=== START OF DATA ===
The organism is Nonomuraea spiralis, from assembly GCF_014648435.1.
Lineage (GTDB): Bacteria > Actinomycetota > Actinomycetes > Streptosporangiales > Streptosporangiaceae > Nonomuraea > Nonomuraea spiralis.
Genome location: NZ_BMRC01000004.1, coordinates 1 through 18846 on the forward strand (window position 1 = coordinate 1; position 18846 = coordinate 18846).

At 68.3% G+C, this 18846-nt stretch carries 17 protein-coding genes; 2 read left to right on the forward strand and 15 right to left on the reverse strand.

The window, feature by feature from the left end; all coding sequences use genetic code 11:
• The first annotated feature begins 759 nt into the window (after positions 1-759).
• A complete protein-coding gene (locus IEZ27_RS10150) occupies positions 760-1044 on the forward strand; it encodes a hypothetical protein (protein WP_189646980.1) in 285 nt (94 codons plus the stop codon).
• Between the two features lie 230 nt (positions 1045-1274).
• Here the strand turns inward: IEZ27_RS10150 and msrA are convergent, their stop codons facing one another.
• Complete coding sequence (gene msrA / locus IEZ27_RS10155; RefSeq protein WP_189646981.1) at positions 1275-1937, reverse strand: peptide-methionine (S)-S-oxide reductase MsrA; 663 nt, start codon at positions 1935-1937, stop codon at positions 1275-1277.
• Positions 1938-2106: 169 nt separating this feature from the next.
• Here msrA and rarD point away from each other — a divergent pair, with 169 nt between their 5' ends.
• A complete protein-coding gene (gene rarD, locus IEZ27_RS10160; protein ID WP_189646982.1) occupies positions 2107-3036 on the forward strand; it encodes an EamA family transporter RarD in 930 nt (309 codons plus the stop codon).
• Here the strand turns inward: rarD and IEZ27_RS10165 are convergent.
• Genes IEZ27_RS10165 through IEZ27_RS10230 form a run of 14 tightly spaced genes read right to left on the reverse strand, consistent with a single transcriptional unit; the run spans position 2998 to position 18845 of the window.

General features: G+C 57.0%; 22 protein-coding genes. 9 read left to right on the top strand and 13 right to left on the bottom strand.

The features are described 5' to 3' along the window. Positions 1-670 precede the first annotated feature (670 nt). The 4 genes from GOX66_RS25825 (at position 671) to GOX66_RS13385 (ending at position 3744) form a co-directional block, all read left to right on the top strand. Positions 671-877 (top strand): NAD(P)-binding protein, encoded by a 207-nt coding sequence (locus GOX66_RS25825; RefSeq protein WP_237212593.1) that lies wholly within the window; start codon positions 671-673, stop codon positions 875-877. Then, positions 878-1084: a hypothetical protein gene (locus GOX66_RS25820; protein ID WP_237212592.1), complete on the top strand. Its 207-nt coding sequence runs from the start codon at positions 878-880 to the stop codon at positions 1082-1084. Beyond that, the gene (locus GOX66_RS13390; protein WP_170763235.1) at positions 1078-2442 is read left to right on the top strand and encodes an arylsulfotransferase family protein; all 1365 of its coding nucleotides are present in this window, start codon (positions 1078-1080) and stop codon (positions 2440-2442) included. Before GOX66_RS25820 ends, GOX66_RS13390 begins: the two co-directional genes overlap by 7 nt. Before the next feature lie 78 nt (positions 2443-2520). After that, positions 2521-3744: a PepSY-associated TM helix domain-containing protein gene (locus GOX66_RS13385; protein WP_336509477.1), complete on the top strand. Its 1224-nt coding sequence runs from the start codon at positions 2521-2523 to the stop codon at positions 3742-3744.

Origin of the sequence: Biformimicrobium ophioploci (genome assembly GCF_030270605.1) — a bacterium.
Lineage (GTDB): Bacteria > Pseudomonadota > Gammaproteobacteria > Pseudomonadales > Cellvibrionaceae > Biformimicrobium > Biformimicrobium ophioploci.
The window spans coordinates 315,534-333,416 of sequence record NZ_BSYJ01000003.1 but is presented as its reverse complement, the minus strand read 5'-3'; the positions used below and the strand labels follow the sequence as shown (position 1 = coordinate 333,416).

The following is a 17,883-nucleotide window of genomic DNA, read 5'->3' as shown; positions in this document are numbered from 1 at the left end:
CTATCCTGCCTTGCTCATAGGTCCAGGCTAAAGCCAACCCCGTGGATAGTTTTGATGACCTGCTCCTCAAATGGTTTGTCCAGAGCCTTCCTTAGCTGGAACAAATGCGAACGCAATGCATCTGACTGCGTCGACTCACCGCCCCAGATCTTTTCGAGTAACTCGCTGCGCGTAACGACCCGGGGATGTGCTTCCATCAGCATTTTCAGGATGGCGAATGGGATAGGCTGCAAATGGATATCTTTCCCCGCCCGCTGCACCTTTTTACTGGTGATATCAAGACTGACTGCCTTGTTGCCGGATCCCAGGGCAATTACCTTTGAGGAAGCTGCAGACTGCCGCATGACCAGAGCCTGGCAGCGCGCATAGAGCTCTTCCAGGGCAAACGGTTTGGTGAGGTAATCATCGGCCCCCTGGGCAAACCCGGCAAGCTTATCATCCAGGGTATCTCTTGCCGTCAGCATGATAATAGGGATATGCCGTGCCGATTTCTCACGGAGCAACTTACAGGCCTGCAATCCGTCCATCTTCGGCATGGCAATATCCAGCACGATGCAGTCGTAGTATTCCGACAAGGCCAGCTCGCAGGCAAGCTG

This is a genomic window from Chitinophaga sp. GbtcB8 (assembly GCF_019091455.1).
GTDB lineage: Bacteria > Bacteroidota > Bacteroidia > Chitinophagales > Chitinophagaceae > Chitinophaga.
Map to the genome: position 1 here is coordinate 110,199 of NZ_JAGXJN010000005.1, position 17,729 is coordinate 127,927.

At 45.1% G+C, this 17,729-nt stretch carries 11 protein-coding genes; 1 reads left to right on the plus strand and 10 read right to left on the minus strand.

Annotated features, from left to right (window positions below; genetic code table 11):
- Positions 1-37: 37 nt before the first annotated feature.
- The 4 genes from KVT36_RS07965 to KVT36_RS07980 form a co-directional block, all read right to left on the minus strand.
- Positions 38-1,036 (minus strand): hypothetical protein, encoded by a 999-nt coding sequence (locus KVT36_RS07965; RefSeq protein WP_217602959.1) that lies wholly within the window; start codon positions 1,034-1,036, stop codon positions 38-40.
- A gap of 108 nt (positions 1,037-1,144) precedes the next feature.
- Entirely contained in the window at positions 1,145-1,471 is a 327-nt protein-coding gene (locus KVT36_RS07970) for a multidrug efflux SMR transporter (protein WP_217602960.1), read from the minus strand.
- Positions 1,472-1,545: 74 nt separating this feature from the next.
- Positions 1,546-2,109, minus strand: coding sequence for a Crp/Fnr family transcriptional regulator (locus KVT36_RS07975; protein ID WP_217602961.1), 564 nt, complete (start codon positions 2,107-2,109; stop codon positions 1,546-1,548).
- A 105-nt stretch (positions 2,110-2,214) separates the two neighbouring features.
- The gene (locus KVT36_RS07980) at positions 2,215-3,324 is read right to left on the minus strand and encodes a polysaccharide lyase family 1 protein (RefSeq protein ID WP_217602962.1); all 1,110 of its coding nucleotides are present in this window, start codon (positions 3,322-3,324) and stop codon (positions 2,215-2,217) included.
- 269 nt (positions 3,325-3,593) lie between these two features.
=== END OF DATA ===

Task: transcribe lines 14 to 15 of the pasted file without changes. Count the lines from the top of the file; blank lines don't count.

• Here the strand turns inward: rarD and IEZ27_RS10165 are convergent.
• Genes IEZ27_RS10165 through IEZ27_RS10230 form a run of 14 tightly spaced genes read right to left on the reverse strand, consistent with a single transcriptional unit; the run spans position 2998 to position 18845 of the window.